Midwives and doulas have become slightly more mainstream in the U.S. over the past few decades, but there is still much confusion as to what exactly their roles are. Women often ask why they need a doula if they are planning to have a midwife. Another common question is why they would need a doula if their romantic partner is planning to be the birth companion during labor. The truth is that each of these people have a specific and important role to inhabit during the birthing process and these roles are very different.
A midwife is a medical professional, much like an OB/GYN solely in terms of her ROLE in pregnancy and labor. A midwife is trained through years of schooling to provide any necessary medical care during pregnancy and her license authorizes her to catch the baby when it comes time for labor. (Not to be weird, but I don’t like using the expression “deliver the baby” because the mother is the one delivering the baby … not the doctor or midwife. Even through the language we use, I think the power should stay where it belongs, with the mom.) Certified nurse-midwives can do many of the same things as doctors, meaning they can perform gynecological exams, provide prenatal care, administer pain medications, give labor-inducing drugs, monitor the fetus using electronic equipment and perform an episiotomy and stitch tears. Here is where the similarities with modern obstetrics end, however. Midwifery, in contrast to the medicalized model of birth, is woman-centered. It produces birth professionals with expertise and skills in supporting women to maintain healthy pregnancies, have optimal births and have the most favorable recoveries during the postpartum period. Here is a statement from the Midwives Alliance North America:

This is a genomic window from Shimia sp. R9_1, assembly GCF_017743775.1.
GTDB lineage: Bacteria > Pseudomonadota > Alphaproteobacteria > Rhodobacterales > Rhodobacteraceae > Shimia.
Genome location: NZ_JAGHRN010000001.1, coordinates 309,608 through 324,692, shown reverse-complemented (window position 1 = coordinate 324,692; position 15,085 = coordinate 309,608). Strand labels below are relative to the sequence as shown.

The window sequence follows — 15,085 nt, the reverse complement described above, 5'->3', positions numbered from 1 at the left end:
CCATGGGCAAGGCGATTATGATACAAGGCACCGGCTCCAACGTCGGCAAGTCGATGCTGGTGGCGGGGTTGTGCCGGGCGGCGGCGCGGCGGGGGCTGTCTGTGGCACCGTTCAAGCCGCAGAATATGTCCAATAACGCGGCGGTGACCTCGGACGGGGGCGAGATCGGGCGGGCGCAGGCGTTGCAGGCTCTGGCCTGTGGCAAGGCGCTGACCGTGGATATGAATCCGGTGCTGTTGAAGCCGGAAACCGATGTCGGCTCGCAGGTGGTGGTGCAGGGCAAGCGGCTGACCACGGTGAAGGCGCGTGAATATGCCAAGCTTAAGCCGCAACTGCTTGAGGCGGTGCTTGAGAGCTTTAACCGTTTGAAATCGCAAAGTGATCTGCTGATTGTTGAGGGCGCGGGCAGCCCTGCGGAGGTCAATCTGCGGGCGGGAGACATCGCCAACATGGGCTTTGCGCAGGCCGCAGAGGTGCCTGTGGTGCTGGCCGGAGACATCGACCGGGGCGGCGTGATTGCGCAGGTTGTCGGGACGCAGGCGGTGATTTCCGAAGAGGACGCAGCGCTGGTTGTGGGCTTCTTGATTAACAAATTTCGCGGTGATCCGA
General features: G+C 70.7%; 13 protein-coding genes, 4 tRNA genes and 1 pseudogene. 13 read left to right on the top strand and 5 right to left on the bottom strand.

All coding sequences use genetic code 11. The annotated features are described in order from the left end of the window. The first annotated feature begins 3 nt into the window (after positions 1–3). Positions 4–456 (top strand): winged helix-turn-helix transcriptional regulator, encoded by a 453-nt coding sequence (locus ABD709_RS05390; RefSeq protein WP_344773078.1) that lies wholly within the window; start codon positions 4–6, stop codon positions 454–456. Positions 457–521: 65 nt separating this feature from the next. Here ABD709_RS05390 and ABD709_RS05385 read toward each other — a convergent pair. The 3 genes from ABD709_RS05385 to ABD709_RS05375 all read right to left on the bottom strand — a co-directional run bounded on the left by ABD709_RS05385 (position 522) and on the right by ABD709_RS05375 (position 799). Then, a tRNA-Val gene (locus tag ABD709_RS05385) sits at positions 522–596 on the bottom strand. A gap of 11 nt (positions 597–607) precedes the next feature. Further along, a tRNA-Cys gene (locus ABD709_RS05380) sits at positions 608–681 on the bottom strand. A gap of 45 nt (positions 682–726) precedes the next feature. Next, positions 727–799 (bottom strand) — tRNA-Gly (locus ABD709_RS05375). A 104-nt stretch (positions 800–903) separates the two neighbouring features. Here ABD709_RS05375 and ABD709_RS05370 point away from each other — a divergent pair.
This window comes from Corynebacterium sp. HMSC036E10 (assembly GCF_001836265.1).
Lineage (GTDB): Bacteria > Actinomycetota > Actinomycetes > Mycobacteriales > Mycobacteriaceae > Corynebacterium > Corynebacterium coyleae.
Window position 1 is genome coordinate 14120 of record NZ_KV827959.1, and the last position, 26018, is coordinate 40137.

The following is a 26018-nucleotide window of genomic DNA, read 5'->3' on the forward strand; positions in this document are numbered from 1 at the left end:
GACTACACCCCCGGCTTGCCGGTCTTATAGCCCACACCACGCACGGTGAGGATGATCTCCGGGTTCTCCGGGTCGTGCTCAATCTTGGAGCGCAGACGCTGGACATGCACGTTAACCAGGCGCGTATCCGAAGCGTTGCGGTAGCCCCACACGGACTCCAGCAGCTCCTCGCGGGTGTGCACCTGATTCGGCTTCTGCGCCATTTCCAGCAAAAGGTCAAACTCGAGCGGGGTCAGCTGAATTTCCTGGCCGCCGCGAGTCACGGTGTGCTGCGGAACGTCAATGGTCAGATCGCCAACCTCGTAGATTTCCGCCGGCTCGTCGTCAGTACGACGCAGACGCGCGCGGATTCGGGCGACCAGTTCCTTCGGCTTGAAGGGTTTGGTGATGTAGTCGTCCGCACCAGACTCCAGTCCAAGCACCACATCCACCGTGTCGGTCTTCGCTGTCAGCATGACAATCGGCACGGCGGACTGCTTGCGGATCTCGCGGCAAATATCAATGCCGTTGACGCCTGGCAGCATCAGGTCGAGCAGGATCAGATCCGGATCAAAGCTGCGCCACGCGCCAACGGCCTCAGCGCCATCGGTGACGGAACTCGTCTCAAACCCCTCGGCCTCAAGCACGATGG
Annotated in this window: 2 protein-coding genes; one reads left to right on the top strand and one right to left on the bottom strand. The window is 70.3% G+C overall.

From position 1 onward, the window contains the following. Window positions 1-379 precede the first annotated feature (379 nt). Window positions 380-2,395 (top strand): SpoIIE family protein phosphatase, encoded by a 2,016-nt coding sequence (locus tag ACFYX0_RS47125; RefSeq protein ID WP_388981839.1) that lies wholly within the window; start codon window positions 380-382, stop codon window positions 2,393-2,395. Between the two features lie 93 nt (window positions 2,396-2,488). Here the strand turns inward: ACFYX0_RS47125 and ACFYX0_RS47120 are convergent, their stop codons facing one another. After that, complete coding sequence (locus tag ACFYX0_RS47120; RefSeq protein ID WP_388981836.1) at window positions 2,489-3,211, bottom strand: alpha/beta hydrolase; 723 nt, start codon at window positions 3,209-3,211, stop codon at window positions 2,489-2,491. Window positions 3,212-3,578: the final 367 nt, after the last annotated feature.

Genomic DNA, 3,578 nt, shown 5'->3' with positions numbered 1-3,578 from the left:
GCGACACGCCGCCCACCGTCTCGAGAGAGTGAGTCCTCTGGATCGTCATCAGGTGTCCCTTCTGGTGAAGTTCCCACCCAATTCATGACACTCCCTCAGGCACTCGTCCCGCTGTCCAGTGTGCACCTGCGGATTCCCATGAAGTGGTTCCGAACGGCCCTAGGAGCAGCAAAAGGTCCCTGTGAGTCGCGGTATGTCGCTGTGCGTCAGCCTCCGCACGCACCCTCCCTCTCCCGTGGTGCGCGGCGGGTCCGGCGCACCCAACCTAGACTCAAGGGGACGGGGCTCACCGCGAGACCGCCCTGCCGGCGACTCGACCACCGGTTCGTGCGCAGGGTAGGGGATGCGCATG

“The Midwives Model of Care™ is a fundamentally different approach to pregnancy and childbirth than contemporary obstetrics. Midwifery care is uniquely nurturing, hands-on care before, during, and after birth. Midwives are health care professionals specializing in pregnancy and childbirth who develop a trusting relationship with their clients, which results in confident, supported labor and birth. While there are different types of midwives practicing in various settings, all midwives are trained to provide comprehensive prenatal care and education, guide labor and birth, address complications, and care for newborns. The Midwives Model of Care™ is based on the fact that pregnancy and birth are normal life events. The Midwives Model of Care includes:
- monitoring the physical, psychological and social well-being of the mother throughout the childbearing cycle
- providing the mother with individualized education, counseling, and prenatal care, continuous hands-on assistance during labor and delivery, and postpartum support
- minimizing technological interventions and
- identifying and referring women who require obstetrical attention.
The application of this model has been proven to reduce the incidence of birth injury, trauma, and cesarean section.”